Preoperative change of modified Glasgow prognostic score after stenting predicts the long-term outcomes of obstructive colorectal cancer
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Inflammation-based markers predict the long-term outcomes of various malignancies. We investigated the relationship between the modified Glasgow prognostic score (mGPS) and the long-term outcomes of obstructive colorectal cancer in patients who underwent self-expandable metallic colonic stent placement and subsequently received curative surgery.
We retrospectively analyzed 63 consecutive patients with pathological stage II and III obstructive colorectal cancer from 2013 to 2018. The mGPS was calculated before stenting and surgery, and the difference of the scores was defined as the d-mGPS.
All d-mGPS = 2 patients were > 70 years of age (p = 0.01). Postoperative complications were more common in the preoperative mGPS = 2 group (p = 0.02). The postoperative hospital stay was significantly longer in the mGPS = 2 group (p = 0.007). Multivariate analyses revealed that d-mGPS was an independent prognostic factor for overall survival (OS) (hazard ratio [HR] = 9.18, p = 0.004) and cancer-specific survival (HR = 9.98, p = 0.01). Preoperative mGPS = 2 was significantly associated with poor OS (HR = 5.53, p = 0.04).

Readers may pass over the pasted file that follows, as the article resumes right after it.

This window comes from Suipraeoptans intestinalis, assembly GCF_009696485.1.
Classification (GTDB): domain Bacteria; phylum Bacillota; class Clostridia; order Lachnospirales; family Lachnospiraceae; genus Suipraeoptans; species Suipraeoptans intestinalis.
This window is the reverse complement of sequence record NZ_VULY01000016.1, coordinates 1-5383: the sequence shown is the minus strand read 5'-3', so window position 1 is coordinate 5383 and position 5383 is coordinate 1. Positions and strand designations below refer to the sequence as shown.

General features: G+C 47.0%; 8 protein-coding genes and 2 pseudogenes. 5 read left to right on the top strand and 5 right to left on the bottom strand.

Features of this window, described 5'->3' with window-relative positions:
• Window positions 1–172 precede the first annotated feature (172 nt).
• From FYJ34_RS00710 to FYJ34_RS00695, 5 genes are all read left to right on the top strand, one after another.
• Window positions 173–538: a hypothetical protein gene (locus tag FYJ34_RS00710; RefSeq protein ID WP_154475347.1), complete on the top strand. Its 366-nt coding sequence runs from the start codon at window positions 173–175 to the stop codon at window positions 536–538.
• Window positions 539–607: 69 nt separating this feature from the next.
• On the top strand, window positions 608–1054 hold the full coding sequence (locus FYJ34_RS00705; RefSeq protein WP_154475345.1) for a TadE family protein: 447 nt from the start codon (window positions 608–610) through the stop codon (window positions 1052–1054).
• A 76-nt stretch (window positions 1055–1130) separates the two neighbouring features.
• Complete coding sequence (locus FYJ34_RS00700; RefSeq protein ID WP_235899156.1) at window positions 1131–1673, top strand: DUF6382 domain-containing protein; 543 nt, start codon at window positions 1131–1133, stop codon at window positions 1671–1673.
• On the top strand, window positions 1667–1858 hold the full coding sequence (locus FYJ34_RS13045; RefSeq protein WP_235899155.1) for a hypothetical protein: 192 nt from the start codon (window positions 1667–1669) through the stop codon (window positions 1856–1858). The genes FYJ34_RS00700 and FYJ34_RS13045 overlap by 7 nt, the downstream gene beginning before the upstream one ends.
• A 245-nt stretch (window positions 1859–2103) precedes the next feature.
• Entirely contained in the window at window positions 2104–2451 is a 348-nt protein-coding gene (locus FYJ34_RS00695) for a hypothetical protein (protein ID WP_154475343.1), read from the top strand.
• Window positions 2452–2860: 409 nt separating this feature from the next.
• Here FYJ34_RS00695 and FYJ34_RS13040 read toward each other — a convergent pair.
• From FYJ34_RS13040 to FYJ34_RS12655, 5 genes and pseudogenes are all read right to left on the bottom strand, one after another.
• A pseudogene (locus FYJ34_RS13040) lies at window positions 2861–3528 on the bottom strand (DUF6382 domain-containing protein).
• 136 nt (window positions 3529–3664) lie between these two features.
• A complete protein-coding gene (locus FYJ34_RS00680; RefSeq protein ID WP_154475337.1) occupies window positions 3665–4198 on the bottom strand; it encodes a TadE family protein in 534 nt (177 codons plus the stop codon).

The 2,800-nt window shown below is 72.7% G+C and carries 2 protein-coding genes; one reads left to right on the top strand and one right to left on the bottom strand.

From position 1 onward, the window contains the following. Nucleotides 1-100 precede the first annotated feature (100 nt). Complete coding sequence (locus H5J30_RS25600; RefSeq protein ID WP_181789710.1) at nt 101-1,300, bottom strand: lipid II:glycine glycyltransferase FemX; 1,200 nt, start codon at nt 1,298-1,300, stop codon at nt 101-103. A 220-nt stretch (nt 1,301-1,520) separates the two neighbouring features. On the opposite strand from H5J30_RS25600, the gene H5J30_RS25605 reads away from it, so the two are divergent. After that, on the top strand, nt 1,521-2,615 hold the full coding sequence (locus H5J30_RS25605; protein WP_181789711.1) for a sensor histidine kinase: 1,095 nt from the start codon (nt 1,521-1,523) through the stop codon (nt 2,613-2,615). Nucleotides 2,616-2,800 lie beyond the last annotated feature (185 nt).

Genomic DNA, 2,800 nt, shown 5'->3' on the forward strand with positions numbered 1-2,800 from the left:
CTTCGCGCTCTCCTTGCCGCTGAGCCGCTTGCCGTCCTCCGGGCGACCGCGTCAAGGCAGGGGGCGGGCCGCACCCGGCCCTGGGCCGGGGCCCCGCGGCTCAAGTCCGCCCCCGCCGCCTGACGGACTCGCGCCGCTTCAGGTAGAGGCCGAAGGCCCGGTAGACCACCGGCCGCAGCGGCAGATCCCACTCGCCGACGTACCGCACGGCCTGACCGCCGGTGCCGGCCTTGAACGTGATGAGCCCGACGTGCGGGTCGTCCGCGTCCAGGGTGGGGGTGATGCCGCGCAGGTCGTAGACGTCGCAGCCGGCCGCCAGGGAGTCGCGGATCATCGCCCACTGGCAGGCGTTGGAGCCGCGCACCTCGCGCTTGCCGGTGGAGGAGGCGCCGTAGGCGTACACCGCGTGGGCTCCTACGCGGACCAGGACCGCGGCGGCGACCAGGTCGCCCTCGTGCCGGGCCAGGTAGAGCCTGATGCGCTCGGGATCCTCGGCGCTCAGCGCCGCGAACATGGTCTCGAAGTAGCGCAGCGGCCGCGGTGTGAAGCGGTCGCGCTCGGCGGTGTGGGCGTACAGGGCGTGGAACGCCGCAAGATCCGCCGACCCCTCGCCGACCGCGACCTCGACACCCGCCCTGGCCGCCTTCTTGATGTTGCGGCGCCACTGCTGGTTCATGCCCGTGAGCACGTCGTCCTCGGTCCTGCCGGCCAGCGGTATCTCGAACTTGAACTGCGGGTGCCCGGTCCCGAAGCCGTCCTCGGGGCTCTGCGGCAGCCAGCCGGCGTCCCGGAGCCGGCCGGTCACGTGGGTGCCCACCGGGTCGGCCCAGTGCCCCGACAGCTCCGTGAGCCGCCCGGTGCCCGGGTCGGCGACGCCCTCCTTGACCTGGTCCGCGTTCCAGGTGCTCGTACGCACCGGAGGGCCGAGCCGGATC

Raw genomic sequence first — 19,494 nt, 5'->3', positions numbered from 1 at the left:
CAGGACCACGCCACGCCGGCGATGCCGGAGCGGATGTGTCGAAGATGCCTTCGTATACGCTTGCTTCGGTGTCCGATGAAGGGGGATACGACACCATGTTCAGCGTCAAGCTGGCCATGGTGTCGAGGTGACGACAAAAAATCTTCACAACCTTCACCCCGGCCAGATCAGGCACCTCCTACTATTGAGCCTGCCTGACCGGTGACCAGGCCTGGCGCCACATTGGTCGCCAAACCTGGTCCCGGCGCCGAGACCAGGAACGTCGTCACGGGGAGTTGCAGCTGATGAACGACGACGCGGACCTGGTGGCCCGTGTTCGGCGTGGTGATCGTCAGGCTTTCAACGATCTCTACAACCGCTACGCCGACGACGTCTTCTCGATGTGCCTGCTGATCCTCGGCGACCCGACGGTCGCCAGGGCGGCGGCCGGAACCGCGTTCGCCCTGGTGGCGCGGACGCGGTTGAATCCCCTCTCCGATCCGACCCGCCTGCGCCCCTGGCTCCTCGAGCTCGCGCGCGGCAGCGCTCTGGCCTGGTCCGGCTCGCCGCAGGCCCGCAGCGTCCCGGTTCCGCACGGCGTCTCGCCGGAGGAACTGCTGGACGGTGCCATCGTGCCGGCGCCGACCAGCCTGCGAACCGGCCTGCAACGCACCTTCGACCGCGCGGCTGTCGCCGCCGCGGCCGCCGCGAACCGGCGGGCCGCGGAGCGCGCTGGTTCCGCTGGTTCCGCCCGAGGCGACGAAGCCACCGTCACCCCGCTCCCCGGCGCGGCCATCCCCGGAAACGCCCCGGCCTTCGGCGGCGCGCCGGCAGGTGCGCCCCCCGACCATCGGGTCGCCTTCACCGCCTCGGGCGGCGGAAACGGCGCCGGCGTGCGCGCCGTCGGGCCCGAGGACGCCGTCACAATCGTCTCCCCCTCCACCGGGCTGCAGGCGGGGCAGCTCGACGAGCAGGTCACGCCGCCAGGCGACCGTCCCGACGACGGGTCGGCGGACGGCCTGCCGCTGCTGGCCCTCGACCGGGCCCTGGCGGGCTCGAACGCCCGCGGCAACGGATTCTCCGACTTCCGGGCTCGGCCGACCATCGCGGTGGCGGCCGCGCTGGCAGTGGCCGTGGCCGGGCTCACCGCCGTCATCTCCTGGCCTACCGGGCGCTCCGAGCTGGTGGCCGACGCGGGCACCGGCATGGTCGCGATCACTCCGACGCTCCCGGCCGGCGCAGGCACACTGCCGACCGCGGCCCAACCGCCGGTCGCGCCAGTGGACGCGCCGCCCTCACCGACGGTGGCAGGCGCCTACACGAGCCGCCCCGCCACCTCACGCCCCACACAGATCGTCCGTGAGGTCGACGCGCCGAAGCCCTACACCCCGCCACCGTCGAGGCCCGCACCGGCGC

The results indicated that mGPS might serve as a valuable indicator of the immunonutritional status of preoperative patients, and a preoperative change of the status might affect the long-term outcomes of patients with obstructive colorectal cancer.
KeywordsModified glasgow prognostic score Obstructive colorectal cancer Retrospective study Self-expandable metallic stent
Compliance with ethical standards
Conflict of interest
The authors declare no conflicts of interest in association with the present study.
The protocol for this research project was approved by the Ethics Committee of the institution (#2019–0008) and conforms to the provisions of the Declaration of Helsinki.
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